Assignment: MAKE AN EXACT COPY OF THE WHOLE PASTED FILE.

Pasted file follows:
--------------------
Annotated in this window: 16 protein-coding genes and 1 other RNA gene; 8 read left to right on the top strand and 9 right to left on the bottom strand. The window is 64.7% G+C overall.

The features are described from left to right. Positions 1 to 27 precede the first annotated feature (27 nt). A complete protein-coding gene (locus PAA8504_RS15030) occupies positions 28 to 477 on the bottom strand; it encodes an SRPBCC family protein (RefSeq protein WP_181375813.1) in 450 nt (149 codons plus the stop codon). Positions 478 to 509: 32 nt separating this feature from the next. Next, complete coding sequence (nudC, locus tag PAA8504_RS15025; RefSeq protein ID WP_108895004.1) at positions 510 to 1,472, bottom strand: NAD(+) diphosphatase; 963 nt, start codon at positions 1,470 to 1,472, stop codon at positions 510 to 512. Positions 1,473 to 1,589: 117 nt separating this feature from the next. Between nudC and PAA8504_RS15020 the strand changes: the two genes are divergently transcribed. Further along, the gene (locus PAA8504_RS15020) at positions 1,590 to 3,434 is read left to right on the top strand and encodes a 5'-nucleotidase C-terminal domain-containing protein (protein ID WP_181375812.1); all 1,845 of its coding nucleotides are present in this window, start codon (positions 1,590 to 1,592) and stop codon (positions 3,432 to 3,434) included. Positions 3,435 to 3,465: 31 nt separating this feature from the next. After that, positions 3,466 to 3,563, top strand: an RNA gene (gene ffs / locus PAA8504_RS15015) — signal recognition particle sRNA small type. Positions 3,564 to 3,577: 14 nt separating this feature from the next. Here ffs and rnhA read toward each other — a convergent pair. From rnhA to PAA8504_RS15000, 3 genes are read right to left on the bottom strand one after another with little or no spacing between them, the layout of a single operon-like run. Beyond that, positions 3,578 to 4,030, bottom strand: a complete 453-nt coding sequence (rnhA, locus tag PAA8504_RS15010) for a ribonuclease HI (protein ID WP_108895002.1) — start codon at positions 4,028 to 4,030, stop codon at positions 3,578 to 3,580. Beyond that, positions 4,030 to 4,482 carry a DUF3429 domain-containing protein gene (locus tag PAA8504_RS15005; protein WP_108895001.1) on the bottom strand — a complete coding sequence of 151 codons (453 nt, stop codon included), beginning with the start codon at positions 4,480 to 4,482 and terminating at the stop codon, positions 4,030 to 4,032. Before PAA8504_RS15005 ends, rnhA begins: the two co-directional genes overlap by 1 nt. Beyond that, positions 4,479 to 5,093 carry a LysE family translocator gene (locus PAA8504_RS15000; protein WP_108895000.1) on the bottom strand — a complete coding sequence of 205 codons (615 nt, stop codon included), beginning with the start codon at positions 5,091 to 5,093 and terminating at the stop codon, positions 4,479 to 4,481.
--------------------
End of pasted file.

Annotated in this window: 16 protein-coding genes and 1 other RNA gene; 8 read left to right on the top strand and 9 right to left on the bottom strand. The window is 64.7% G+C overall.

The features are described from left to right. Positions 1 to 27 precede the first annotated feature (27 nt). A complete protein-coding gene (locus PAA8504_RS15030) occupies positions 28 to 477 on the bottom strand; it encodes an SRPBCC family protein (RefSeq protein WP_181375813.1) in 450 nt (149 codons plus the stop codon). Positions 478 to 509: 32 nt separating this feature from the next. Next, complete coding sequence (nudC, locus tag PAA8504_RS15025; RefSeq protein ID WP_108895004.1) at positions 510 to 1,472, bottom strand: NAD(+) diphosphatase; 963 nt, start codon at positions 1,470 to 1,472, stop codon at positions 510 to 512. Positions 1,473 to 1,589: 117 nt separating this feature from the next. Between nudC and PAA8504_RS15020 the strand changes: the two genes are divergently transcribed. Further along, the gene (locus PAA8504_RS15020) at positions 1,590 to 3,434 is read left to right on the top strand and encodes a 5'-nucleotidase C-terminal domain-containing protein (protein ID WP_181375812.1); all 1,845 of its coding nucleotides are present in this window, start codon (positions 1,590 to 1,592) and stop codon (positions 3,432 to 3,434) included. Positions 3,435 to 3,465: 31 nt separating this feature from the next. After that, positions 3,466 to 3,563, top strand: an RNA gene (gene ffs / locus PAA8504_RS15015) — signal recognition particle sRNA small type. Positions 3,564 to 3,577: 14 nt separating this feature from the next. Here ffs and rnhA read toward each other — a convergent pair. From rnhA to PAA8504_RS15000, 3 genes are read right to left on the bottom strand one after another with little or no spacing between them, the layout of a single operon-like run. Beyond that, positions 3,578 to 4,030, bottom strand: a complete 453-nt coding sequence (rnhA, locus tag PAA8504_RS15010) for a ribonuclease HI (protein ID WP_108895002.1) — start codon at positions 4,028 to 4,030, stop codon at positions 3,578 to 3,580. Beyond that, positions 4,030 to 4,482 carry a DUF3429 domain-containing protein gene (locus tag PAA8504_RS15005; protein WP_108895001.1) on the bottom strand — a complete coding sequence of 151 codons (453 nt, stop codon included), beginning with the start codon at positions 4,480 to 4,482 and terminating at the stop codon, positions 4,030 to 4,032. Before PAA8504_RS15005 ends, rnhA begins: the two co-directional genes overlap by 1 nt. Beyond that, positions 4,479 to 5,093 carry a LysE family translocator gene (locus PAA8504_RS15000; protein WP_108895000.1) on the bottom strand — a complete coding sequence of 205 codons (615 nt, stop codon included), beginning with the start codon at positions 5,091 to 5,093 and terminating at the stop codon, positions 4,479 to 4,481.